PEI

Islanders need answers on lack of vascular services, says Opposition MLA

A part-time vascular surgeon closed his P.E.I. office in February and that means Islanders now have to travel off-Island for those appointments, health officials confirmed. 

'It's a struggle when you don't have family to go with you'

Green MLA Michele Beaton said it would be good to have a better understanding why Islanders have to travel for specialized health services. (Al MacCormick/CBC)

A part-time vascular surgeon closed his P.E.I. office in February and that means Islanders now have to travel off-Island for those appointments, health officials confirmed. 

The physician was providing pre- and post-operation assessments and some non-surgical vascular services — services that specialize in blood vessels. 

Islanders must now travel to Halifax. 

Government said it is working to improve the situation, while the Opposition wants a better look at what the change means, and how it affects people's lives. 

Travelling for health appointments 'a struggle'

Green MLA Michele Beaton said more information is needed on the personal, as well as financial, cost involved when residents have to leave the Island for this specialized service.  

"It's a struggle when you don't have a family to go with you or help you recover at home, it's a struggle to do that trip," she said, adding travel has become much harder because of COVID-19 restrictions as well.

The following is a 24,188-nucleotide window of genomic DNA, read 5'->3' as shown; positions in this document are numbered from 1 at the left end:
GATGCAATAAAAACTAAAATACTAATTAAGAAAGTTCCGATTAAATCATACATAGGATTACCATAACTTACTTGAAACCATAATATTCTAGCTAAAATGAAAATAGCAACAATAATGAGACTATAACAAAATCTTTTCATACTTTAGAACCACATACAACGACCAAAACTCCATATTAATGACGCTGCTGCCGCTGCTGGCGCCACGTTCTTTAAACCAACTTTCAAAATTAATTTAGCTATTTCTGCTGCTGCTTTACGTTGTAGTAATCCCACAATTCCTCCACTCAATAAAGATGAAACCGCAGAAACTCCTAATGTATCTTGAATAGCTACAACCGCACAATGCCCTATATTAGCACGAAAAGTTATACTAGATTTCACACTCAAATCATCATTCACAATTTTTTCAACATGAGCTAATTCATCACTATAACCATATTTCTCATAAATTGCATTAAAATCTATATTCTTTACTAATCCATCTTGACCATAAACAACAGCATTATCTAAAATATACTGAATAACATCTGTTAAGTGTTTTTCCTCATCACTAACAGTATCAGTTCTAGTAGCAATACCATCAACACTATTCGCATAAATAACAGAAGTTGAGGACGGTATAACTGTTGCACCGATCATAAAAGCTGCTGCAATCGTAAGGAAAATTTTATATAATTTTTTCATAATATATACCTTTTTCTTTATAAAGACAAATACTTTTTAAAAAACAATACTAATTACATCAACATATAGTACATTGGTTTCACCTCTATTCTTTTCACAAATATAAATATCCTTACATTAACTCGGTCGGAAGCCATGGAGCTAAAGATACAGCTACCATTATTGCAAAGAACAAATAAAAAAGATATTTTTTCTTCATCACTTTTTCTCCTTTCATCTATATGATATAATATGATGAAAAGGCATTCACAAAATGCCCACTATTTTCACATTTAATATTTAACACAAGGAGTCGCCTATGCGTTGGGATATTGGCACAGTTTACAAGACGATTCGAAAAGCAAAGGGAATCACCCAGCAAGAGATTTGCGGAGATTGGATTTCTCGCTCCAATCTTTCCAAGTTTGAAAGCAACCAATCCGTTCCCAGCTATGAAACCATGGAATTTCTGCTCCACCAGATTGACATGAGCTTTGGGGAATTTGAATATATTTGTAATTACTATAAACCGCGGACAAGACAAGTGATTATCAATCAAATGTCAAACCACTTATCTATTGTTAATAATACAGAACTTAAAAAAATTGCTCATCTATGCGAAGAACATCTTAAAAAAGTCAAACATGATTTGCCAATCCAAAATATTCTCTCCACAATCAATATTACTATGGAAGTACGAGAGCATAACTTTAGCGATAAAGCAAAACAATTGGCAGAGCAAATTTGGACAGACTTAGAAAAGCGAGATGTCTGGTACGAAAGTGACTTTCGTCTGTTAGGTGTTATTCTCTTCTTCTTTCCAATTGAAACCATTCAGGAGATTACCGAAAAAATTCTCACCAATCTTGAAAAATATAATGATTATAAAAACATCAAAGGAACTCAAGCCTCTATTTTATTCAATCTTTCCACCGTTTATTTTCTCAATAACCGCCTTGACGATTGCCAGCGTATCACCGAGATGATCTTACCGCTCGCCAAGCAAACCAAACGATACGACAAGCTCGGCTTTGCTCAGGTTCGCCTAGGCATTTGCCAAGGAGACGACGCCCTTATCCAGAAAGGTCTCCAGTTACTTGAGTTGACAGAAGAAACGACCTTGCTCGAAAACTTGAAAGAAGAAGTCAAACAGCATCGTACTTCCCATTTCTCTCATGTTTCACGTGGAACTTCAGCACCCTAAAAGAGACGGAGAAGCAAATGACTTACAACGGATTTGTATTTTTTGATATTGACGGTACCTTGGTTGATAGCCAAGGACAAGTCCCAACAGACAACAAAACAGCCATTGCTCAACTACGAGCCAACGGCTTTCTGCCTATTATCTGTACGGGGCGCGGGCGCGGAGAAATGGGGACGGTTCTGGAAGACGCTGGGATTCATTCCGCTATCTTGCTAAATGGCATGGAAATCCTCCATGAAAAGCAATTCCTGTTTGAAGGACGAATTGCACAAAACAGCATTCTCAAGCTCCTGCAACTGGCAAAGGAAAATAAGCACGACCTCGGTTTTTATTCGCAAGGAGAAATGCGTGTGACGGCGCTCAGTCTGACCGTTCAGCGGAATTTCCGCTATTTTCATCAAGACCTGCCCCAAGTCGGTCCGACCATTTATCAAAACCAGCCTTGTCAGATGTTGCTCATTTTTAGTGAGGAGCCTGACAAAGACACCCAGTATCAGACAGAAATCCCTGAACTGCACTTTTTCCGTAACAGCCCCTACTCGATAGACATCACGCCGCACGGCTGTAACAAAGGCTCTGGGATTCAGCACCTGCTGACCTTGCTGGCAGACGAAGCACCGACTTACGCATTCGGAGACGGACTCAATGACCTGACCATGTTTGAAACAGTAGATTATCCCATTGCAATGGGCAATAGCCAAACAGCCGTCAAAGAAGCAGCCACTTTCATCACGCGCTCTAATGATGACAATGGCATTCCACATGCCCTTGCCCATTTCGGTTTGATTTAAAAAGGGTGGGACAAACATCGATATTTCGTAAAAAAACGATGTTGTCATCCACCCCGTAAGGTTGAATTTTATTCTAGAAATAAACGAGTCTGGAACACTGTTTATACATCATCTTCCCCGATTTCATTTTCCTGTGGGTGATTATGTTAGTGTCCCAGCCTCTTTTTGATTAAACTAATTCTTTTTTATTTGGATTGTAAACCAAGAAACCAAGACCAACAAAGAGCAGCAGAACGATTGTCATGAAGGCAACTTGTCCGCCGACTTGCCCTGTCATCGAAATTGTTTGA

Health Minister Ernie Hudson said when services ended in February it was out of the province's control. 'We are actively working with our colleagues in Nova Scotia,' he said. (Al MacCormick/CBC)

Beaton said a constituent recently reached out to her concerned about the absence of vascular services on P.E.I.

"We need to be able to point out exactly why. Is it resourcing? Is it financial? Is it not enough people need it so we could never have enough expertise in that specialty?" 

Health PEI trying to bring some services back

Vascular surgeries have not been offered on P.E.I. for almost a decade but office appointments have been available. 

In an email, officials with Health PEI said it was determined it does not have the volume of cases to bring the specialized physicians, services and infrastructure required to perform these surgeries here.

We do have to make sure that we're getting the best bang for the buck.— Health Minister Ernie Hudson

In 2012, P.E.I.'s only vascular surgeon, Dr. Peter Midgley, resigned saying he was overwhelmed with the workload here. 

Midgley was also the doctor most recently providing office appointments. 

P.E.I. Minister of Health Ernie Hudson said the province does hope to have the non-surgical appointment service started up again. 

"Right now with my department, they are working with Halifax, with surgeons to see when this can be put back in place again," said Hudson. 

He said he couldn't provide a date when the services would return but that discussions were ongoing and the province hoped to have it "as soon as possible." 

No immediate plans to bring vascular surgeries

He said there were no specific discussions happening looking at offering vascular surgery at the hospital here.

P.E.I. is not looking at reinstating surgery services at the hospital, but would like to bring back post-op, and pre-op appointments. (CBC )

"It is a very specialized surgery, it's very specialized procedures, that requires substantial post-op care," he said. 

"We do have to make sure that we're getting the best bang for the buck in providing services for all Islanders." 

Health officials said Islanders who must travel off-Island for procedures may be eligible for supports to help with travel costs through out-of-province travel support programs. 

More from CBC P.E.I.

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